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The Ultimate Guide about Salary of Employees in Serbia

Dec 07, 2023

HBL > News > Article > The Ultimate Guide about Salary of Employees in Serbia

Income or salary represents the fundamental motivation for every employee. It is the most crucial right of every worker who has an established employment relationship with the employer.

Income is paid in cash, i.e., through financial compensation for work in the company. In addition to income, employees can also accrue various other rights from the employment relationship, such as paid leave, unpaid leave, including payments that can be made to employees.

Below are more details on this topic – what income consists of, when and how it is paid, whether certain costs are treated as income, and what falls under net and gross income.


1. What is Earning Concept?


In a company, every employee receives a corresponding income (salary) for their work. The amount must be specified in the employment contract, as the level or amount of earnings is a fundamental and mandatory element of every employment contract.

The amount of earnings is determined in accordance with the law, the employer’s general regulations, and the employment contract. The law ensures that it must be equal for the same work or work of equal value that employees perform while working for the employer. The concept of “work of equal value” refers to work that requires the same level of professional qualifications (education), knowledge, and abilities, where an equal contribution is made with equal responsibility.


2. What Does Income Consist of?


The term “income” most commonly refers to gross income. More details about what constitutes gross income will be discussed in the text, specifically in the net and gross income section.

According to the law, income consists of several components representing the gross amount. Therefore, we can state that income in gross amount consists of:

  • Earnings for work performed and time spent working,
  • Earnings based on the employee’s contribution to the employer’s business success (awards, bonuses, etc.),
  • Other income based on the employment relationship.

The earnings for work performed and time spent on work consist of:

  1. Base salary;
  2. Performance-based part of the salary;
  3. Increased earnings.


# The base salary is determined based on the time the employee spends at work and the conditions necessary for performing tasks in the engaged position. The company the employee works for may change the amount of the base salary, i.e., it can set a higher amount than the one determined by the elements in the employment contract.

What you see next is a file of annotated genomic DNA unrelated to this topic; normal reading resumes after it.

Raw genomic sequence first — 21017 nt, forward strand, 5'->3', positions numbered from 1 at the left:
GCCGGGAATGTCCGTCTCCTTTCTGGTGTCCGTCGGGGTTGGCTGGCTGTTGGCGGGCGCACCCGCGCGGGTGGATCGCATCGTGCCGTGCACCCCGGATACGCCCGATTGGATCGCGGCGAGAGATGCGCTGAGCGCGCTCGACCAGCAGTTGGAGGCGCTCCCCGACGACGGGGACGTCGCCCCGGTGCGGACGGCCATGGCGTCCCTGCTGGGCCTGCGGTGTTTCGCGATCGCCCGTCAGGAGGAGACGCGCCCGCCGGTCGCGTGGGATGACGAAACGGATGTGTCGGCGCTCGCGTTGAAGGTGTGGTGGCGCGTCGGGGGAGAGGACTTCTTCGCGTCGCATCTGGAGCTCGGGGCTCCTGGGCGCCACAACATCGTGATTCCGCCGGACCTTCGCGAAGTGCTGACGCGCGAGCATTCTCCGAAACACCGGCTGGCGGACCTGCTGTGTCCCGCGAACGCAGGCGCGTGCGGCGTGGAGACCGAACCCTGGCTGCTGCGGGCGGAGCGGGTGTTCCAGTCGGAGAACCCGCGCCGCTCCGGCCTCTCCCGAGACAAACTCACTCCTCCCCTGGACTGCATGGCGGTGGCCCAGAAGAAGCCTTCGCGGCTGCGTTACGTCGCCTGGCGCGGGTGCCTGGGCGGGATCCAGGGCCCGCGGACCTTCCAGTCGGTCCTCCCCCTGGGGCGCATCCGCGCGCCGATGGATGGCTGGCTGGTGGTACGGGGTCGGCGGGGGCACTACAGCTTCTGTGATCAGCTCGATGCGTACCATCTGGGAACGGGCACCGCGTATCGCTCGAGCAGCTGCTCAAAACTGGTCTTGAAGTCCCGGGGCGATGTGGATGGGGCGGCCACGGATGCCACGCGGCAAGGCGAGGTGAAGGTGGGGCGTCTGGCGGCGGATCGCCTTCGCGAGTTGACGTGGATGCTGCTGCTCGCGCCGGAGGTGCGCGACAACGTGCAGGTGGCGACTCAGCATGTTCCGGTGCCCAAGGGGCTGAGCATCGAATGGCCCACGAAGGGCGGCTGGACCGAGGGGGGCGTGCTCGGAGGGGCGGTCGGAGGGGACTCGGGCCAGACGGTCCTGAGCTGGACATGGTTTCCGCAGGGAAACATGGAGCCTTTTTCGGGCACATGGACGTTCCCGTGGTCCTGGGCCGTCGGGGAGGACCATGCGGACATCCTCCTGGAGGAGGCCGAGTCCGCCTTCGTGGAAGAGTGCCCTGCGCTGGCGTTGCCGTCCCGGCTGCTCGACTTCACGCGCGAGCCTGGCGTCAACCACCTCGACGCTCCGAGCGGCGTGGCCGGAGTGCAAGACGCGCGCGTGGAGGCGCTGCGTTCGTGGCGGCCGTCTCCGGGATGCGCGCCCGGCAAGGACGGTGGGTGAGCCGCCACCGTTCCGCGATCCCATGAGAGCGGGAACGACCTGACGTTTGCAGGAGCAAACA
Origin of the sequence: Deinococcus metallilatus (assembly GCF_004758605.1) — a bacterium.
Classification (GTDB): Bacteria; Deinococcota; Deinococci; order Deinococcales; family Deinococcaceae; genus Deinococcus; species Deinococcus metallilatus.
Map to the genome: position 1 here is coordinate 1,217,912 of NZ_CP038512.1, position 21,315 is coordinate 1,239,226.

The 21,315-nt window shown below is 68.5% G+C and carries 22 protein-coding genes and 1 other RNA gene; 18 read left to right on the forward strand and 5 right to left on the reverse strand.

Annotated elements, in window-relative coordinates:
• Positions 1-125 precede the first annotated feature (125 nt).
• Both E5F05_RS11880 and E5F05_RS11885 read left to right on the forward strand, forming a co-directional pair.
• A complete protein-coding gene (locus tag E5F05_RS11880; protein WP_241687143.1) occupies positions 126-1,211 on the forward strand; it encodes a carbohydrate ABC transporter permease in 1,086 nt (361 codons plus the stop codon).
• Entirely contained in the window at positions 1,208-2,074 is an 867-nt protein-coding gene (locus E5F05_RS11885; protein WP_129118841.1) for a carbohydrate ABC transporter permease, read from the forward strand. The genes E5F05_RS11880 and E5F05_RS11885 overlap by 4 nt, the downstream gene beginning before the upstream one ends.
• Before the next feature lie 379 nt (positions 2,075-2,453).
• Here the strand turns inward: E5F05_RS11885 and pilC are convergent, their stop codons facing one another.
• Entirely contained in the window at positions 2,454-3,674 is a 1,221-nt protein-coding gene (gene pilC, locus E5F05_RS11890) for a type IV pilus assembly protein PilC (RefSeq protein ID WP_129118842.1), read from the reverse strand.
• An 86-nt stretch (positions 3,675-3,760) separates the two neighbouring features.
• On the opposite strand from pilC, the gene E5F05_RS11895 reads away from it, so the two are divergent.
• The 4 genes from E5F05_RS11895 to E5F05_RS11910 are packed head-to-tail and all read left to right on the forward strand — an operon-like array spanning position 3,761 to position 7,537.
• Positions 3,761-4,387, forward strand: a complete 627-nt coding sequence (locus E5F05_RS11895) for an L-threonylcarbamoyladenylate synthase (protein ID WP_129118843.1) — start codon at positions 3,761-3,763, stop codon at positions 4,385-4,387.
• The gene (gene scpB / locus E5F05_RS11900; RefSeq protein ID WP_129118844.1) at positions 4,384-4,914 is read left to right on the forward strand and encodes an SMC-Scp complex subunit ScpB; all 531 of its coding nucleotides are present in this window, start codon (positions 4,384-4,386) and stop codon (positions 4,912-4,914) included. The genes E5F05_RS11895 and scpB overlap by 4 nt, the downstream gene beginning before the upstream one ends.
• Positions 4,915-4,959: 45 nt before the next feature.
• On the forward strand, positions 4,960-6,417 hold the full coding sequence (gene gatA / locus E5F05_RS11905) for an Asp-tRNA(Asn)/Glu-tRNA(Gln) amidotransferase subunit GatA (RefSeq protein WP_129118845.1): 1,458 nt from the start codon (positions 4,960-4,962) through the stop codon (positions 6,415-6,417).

# Performance at work is determined based on the quality and quantity of the performed tasks, as well as the employee’s commitment to work responsibilities.


# When it comes to increasing earnings, it can be increased based on the following:

  • For working on a holiday that is a non-working day – at least 110% of the base salary;
  • For night shifts, at least 26% of the base salary;
  • For overtime work – at least 26% of the base salary;
  • For seniority – based on the time spent working for each full year of service with the employer, at least 0.4% of the base salary.

By the employer’s general act or employment contract, the company has the right to determine other criteria or conditions based on which workers’ salaries can be increased.


3. Elements of Employment Contract


Employment contracts, as one of the forms of work engagement in Serbia, must mandatorily include the employee’s salary. In addition, it must encompass all obligatory elements, including those related to earnings. All the elements that the employment contract includes are:

  • The employer’s name and headquarters;
  • The personal name of the employee, place of residence, or domicile of the employee;
  • The type and level of professional qualifications or education of the employee;
  • The name and description of the tasks the employee is expected to perform;
  • The place of work;
  • The type of employment relationship (indefinite or definite duration);
  • The duration of the fixed-term employment contract and the basis for establishing the employment relationship for a specific period;
  • The start date of work;
  • Working hours (full-time, part-time, or reduced);
  • The monetary amount of the basic salary on the day of contract conclusion;
  • Elements for determining the basic salary, work performance, salary compensation, increased salary, and other income of the employee;
  • Deadlines for the payment of salary and other income to which the employee is entitled;
  • The duration of daily and weekly working hours.

If a collective agreement has been concluded between the employer and the employees and contains mandatory elements regarding earnings, or if required earnings are determined by the company’s rules or another company document, the employment contract does not have to include them. These include:

  • The monetary amount of the basic salary;
  • Elements for determining the basic wage, work performance, salary compensation, increased pay, and other benefits;
  • Deadlines for the payment of wages and other benefits.

In this case, the employer is obliged to specify in the employment contract the legal act that contains these elements, as well as the act that defines the rights and obligations of the employees. However, suppose it does not exist or does not establish the rights and obligations of the employee and the elements required by law, the company must include all of this in the contract when establishing an employment relationship with the employee.


4. Non-salary Income Categories


Certain payments made to employees are not considered salary by the Labor Law. These include:

  • Employee participation in profits realized during the business year, if stipulated by contract or employer’s act (Article 14);
  • Use of work tools and reimbursement of expenses for their use (Article 42, paragraph 3, point 4);
  • Compensation for other work-related expenses and the method of determining them (Article 42, paragraph 3, point 5);